It’s not only the increased focus on ‘flygskam’ and the environmental benefits of travelling by train. We’ve always been fascinated with train travel and epic railway journeys. From Thomas Cook and the first excursions by train to the heydays of train travel, it conjures up images of early adventurers exploring new and exciting places suitcase in hand. Rather than getting on a plane we’ve often talked about doing the Trans-Siberian Railway from Cambodia back to Europe via Vietnam, China and Mongolia.
With the new trainline from Aranyaprathet and Klong Luek border station to Poipet connecting Thailand and Cambodia, it’s yet again possible to travel by train all the way from Bangkok to Battambang, Phnom Penh and the Cambodian coastal towns of Kampot and Sihanoukville. A scenic transfer by boat will also take you to Siem Reap and the majestic temples of Angkor.
We’ve looked into the options and found some great alternatives for an amazing rail adventure from London to Siem Reap and Cambodia.
London to Moscow – The ‘Transeuropean Express’
Starting at London St Pancras station, the first leg will cross the English channel with the Eurostar to Paris. The Paris-Moscow express departs from Paris Gare de l’Est every Thursday evening. Featuring comfortable sleeper cars and dining options, this two-night journey is perhaps the most convenient and comfortable option to reach Moscow by train.
A stop-over in Moscow is a great opportunity to explore Kremlin and the Red Square, as well as taking in some of the contemporary culture, a classical ballet or opera at the Bolshoi Theatre.
The Trans-Mongolian Railway from Moscow to Beijing
The 9289km Trans-Siberian Railway from Moscow to Vladivostok is often referred to as the classic rail journey between Moscow and the Pacific Ocean. It is also one of the longest continuous railways in the world. The Trans-Mongolian Railway, however, is a popular alternative for travellers heading for China and Beijing. Veering south into Mongolia and the capital Ulaanbaatar just beyond Lake Baikal, the journey takes in a range of distinctive cultures and landscapes as the 7858km rail journey traverses part of the Gobi desert and offers some stunning scenery of the vast Mongolian steppes before ending in China’s capital Beijing.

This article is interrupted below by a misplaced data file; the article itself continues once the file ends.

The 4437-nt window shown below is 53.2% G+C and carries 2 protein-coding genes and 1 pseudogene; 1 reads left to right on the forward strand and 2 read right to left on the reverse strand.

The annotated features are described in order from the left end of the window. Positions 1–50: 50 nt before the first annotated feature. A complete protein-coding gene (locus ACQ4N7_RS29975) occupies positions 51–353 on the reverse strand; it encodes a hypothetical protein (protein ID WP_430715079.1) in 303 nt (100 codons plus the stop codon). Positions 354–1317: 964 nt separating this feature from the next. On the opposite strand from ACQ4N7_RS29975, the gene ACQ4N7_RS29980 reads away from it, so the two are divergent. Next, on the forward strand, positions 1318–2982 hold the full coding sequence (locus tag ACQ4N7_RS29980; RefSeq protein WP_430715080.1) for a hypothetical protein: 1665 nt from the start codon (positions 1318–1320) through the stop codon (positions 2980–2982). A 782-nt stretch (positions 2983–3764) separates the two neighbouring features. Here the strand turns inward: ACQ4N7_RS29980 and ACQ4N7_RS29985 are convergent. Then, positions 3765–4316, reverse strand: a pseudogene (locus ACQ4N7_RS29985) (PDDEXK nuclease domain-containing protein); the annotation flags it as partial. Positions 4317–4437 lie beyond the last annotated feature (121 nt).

Visiting the Great Wall, Forbidden City, Summer Palace and Tian’anmen Square aside, we think no trip to Beijing is complete without sampling some of the succulent Chinese cuisine.
From the bustling capital of China, this adventurous train journey continues to Hanoi via Nanning, Pingxiang and Don Dang.
One of the best ways of seeing the world. Never too fast, never too slow…–Michael Palin on train travel
Hanoi to Ho Chi Minh City – The Reunification Express
Referring to the unification of Vietnam after the Vietnam war, the Reunification Express is not a single train, but rather a term used to describe the trains that goes from the Vietnamese capital of Hanoi in the north to Ho Chi Minh City in the south. Covering a total distance of 1726km the railway was established under French colonial rule and finished in 1936. After a massive rehaul following the destruction during the Vietnam war, traversing Vietnam by train is yet again a popular option with locals and international travellers alike. Passing dense jungles and lush rice paddies, mountain passes and local villages, the rail journey through Vietnam offers some amazing views along the way.
The Mekong Delta – from Ho Chi Minh City to Siem Reap
Whilst a new railway connecting the Cambodian capital of Phnom Penh with Ho Chi Minh City still is in planning, it is currently no rail services connecting Vietnam and Cambodia. This, however, does not mean there are no viable travel options available. There are buses aplenty, but for the experience we would recommend a Mekong River Cruise from Ho Chi Minh City to Siem Reap soaking in the atmosphere and serenity of village live along the shores of the Mekong delta and Tonle Sap lake.
For onwards connections from Cambodia to Bangkok, Royal Railways (Cambodia) operates services from Phnom Penh to Poipet and the Thai border via Pursat and Battambang. Onwards train to Bangkok run from Klong Luek border station and the Thai border town of Aranyaprathet. Cross border service from Thailand to Cambodia and vice versa are expected by the end of 2020.
Featured books and further reading:
Notes on train bookings in Southeast Asia: Both local buses and trains tend to fill up quickly. This is particularly the case during local festivals and public holidays, so we would recommend to book your tickets as far in advance as possible. Baolau and 12Go Asia are two reliable and easy-to-use websites for local train, bus and ferry tickets in China, Vietnam, Cambodia, Thailand, Laos, Myanmar and beyond.
- Rails and River: From London to Siem Reap by train - 7 February 2020
- Pchum Ben – Ancestors’ Day in Cambodia - 26 September 2019
- Khmer Art Connections - 18 June 2019
You might also like these articles